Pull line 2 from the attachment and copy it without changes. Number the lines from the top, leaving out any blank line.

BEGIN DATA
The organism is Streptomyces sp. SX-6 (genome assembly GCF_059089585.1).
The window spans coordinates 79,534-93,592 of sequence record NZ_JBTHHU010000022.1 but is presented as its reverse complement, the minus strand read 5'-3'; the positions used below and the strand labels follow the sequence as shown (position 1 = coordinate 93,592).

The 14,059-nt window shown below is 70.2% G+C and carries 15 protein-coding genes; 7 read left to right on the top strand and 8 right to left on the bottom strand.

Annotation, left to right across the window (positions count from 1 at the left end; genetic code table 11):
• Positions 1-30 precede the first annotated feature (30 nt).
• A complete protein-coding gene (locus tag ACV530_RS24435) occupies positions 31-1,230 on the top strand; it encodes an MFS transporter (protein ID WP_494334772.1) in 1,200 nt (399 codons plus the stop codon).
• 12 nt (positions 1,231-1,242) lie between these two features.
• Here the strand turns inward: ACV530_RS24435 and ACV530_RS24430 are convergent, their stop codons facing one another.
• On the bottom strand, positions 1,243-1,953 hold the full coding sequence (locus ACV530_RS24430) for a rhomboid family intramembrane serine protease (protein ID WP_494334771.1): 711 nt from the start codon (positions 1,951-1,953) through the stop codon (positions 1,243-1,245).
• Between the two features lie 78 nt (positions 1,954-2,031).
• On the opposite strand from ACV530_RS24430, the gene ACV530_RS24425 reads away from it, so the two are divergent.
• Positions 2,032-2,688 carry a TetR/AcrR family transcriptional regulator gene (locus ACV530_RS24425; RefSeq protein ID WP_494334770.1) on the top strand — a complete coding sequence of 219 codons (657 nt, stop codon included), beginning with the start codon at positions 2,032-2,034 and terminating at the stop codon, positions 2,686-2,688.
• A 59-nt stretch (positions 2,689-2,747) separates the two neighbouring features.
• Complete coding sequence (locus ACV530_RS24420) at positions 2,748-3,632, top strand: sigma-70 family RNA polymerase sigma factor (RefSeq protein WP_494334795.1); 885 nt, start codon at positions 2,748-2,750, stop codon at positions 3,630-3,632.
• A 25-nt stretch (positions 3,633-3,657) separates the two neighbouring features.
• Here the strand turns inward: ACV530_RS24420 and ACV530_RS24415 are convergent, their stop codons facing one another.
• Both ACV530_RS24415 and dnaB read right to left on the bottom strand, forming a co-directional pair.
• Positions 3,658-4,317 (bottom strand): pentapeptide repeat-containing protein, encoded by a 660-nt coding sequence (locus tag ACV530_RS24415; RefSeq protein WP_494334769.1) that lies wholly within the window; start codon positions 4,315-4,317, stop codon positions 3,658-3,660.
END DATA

The window spans coordinates 79,534-93,592 of sequence record NZ_JBTHHU010000022.1 but is presented as its reverse complement, the minus strand read 5'-3'; the positions used below and the strand labels follow the sequence as shown (position 1 = coordinate 93,592).